US Senate defeats anti-gun legislation

by MATTHEW REECE,  |  published on April 19, 2013

The efforts of the Obama administration to impose new limits on the right to keep and bear arms suffered a resounding defeat on Wednesday, as the proposal to extend background checks only gained 54 of the 60 votes it needed to pass. Measures to re-institute an assault weapon ban as well as a ban on high-capacity magazines failed by larger margins (40-60 and 46-54, respectively).

“All in all, this was a pretty shameful day for Washington,” Obama said angrily as he delivered his response to the nation.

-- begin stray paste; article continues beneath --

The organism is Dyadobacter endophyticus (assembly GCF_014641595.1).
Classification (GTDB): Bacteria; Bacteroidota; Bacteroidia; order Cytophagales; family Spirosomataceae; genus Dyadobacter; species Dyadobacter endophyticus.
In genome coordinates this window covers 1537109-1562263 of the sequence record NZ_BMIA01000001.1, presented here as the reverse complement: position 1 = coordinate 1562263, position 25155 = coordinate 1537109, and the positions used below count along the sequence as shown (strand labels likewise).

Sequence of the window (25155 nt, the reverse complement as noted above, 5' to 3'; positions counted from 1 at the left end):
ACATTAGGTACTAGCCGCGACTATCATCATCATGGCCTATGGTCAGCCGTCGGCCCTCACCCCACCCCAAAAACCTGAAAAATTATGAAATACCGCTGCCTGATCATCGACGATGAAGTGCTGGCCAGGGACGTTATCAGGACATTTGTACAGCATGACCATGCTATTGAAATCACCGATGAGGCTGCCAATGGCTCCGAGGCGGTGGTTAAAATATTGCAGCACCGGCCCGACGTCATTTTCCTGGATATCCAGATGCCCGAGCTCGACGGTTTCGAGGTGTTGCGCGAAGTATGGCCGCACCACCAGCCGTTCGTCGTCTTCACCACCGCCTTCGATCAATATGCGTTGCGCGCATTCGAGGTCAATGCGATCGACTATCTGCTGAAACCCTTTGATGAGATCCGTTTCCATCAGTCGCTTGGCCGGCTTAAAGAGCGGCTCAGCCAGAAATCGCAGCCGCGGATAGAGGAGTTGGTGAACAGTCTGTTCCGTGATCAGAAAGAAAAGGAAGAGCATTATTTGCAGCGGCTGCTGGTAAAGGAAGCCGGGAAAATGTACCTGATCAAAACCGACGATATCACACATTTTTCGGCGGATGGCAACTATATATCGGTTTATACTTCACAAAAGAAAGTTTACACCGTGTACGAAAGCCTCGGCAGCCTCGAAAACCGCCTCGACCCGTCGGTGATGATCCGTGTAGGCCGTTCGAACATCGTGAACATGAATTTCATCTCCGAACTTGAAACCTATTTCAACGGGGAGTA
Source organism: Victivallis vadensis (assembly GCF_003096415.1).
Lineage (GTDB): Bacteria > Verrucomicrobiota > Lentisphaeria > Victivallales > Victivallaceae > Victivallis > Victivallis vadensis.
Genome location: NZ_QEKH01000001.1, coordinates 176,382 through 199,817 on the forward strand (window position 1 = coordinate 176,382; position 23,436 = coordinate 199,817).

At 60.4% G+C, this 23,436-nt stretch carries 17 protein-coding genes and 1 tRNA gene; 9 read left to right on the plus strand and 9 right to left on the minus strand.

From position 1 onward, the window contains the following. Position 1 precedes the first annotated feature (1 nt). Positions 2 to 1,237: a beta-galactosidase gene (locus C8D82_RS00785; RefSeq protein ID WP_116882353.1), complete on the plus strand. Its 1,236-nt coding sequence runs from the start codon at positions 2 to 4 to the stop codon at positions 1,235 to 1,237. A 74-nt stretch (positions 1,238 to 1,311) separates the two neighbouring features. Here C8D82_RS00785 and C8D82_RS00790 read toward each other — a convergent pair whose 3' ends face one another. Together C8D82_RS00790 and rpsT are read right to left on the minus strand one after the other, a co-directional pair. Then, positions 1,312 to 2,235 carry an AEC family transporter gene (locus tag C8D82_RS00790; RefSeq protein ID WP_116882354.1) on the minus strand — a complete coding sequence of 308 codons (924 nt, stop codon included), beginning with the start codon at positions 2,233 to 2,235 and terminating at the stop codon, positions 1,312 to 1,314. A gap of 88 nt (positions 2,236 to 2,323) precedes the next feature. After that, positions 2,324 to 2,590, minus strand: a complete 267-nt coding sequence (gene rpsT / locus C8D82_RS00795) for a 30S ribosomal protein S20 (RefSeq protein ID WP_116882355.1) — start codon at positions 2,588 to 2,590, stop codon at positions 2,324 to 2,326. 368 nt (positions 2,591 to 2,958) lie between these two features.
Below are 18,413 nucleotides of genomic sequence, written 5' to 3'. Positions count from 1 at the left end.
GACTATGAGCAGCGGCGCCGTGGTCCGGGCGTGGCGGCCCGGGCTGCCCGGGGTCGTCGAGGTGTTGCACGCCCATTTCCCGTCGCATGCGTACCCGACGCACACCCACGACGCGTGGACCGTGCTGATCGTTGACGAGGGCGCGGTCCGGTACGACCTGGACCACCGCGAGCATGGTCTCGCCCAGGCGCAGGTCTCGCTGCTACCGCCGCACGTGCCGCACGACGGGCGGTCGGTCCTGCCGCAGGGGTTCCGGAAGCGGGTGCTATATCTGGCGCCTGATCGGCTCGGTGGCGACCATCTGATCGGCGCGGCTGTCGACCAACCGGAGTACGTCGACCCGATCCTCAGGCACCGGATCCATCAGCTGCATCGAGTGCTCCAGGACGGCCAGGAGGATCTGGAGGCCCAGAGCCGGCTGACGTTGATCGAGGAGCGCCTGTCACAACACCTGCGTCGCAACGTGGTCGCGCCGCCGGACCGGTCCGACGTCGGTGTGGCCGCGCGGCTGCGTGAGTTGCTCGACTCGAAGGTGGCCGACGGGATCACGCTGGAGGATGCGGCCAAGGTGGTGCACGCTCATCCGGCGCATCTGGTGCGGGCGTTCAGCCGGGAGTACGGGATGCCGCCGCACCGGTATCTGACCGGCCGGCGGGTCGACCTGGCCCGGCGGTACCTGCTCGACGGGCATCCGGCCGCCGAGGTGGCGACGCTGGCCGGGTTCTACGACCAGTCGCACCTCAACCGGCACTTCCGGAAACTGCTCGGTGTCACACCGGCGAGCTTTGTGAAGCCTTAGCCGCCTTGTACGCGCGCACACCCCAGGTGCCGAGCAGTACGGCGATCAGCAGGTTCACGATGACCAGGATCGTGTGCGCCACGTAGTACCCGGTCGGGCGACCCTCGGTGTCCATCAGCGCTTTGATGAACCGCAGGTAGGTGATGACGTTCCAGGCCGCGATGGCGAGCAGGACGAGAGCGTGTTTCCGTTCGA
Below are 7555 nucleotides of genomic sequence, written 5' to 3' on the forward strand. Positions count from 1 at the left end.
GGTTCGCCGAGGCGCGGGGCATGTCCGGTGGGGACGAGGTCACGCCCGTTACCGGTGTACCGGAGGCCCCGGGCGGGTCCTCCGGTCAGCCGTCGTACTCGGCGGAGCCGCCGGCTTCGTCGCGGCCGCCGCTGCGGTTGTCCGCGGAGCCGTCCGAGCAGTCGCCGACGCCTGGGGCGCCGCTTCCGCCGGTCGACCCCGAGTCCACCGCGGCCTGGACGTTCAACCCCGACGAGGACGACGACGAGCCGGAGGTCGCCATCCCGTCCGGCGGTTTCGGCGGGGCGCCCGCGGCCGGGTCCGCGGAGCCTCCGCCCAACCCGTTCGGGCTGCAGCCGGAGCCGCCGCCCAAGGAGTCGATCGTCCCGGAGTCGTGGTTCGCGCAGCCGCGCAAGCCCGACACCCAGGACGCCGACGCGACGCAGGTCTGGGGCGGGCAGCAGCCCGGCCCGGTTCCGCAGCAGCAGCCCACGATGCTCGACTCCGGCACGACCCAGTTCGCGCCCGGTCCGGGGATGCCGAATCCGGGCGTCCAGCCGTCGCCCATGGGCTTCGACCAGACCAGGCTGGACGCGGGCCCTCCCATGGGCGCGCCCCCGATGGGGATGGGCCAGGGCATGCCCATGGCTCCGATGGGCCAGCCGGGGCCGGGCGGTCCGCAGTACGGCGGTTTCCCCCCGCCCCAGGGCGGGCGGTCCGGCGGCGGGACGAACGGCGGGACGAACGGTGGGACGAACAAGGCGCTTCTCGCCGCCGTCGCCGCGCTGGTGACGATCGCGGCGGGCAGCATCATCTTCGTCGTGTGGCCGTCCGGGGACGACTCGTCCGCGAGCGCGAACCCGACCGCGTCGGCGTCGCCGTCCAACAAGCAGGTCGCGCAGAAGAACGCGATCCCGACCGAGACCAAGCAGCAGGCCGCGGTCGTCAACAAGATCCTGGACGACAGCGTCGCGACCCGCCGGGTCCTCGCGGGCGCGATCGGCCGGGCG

The school shooting in Newtown, Conn. on Dec. 14, 2012 brought the issue of gun control into the forefront of political discourse.

An amendment from Sen. Charles Grassley (R-IA) would have replaced the existing gun-control bill with a plan to “address gun violence, improve the availability of records to the National Instant Criminal Background Check System, address mental illness in the criminal justice system, and end straw purchases and trafficking of illegal firearms.” It was rejected on a 52-48 vote.

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